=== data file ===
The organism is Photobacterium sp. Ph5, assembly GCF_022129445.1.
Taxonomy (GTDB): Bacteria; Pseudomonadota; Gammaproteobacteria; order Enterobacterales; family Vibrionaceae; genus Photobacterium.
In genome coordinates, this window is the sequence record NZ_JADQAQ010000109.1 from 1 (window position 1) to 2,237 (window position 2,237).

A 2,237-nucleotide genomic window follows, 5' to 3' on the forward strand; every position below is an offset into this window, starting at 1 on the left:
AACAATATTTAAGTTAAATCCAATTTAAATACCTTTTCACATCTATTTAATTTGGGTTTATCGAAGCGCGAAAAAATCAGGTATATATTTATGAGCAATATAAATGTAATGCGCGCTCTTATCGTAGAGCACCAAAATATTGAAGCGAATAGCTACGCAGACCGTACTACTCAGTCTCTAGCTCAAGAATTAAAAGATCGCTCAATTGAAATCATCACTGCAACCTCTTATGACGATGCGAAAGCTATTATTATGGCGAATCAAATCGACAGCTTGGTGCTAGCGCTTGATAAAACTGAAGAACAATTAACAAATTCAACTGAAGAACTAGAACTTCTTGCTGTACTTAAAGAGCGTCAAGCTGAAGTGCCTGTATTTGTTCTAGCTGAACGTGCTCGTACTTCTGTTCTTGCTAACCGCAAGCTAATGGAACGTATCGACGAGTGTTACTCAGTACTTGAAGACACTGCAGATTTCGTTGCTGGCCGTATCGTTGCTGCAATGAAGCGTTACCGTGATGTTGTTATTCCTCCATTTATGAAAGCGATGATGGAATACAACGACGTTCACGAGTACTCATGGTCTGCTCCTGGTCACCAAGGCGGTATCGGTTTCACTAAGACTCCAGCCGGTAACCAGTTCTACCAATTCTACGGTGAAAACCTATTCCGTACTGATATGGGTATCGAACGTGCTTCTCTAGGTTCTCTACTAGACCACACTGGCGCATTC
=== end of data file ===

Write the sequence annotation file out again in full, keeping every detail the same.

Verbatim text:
The organism is Photobacterium sp. Ph5, assembly GCF_022129445.1.
Taxonomy (GTDB): Bacteria; Pseudomonadota; Gammaproteobacteria; order Enterobacterales; family Vibrionaceae; genus Photobacterium.
In genome coordinates, this window is the sequence record NZ_JADQAQ010000109.1 from 1 (window position 1) to 2,237 (window position 2,237).

A 2,237-nucleotide genomic window follows, 5' to 3' on the forward strand; every position below is an offset into this window, starting at 1 on the left:
AACAATATTTAAGTTAAATCCAATTTAAATACCTTTTCACATCTATTTAATTTGGGTTTATCGAAGCGCGAAAAAATCAGGTATATATTTATGAGCAATATAAATGTAATGCGCGCTCTTATCGTAGAGCACCAAAATATTGAAGCGAATAGCTACGCAGACCGTACTACTCAGTCTCTAGCTCAAGAATTAAAAGATCGCTCAATTGAAATCATCACTGCAACCTCTTATGACGATGCGAAAGCTATTATTATGGCGAATCAAATCGACAGCTTGGTGCTAGCGCTTGATAAAACTGAAGAACAATTAACAAATTCAACTGAAGAACTAGAACTTCTTGCTGTACTTAAAGAGCGTCAAGCTGAAGTGCCTGTATTTGTTCTAGCTGAACGTGCTCGTACTTCTGTTCTTGCTAACCGCAAGCTAATGGAACGTATCGACGAGTGTTACTCAGTACTTGAAGACACTGCAGATTTCGTTGCTGGCCGTATCGTTGCTGCAATGAAGCGTTACCGTGATGTTGTTATTCCTCCATTTATGAAAGCGATGATGGAATACAACGACGTTCACGAGTACTCATGGTCTGCTCCTGGTCACCAAGGCGGTATCGGTTTCACTAAGACTCCAGCCGGTAACCAGTTCTACCAATTCTACGGTGAAAACCTATTCCGTACTGATATGGGTATCGAACGTGCTTCTCTAGGTTCTCTACTAGACCACACTGGCGCATTC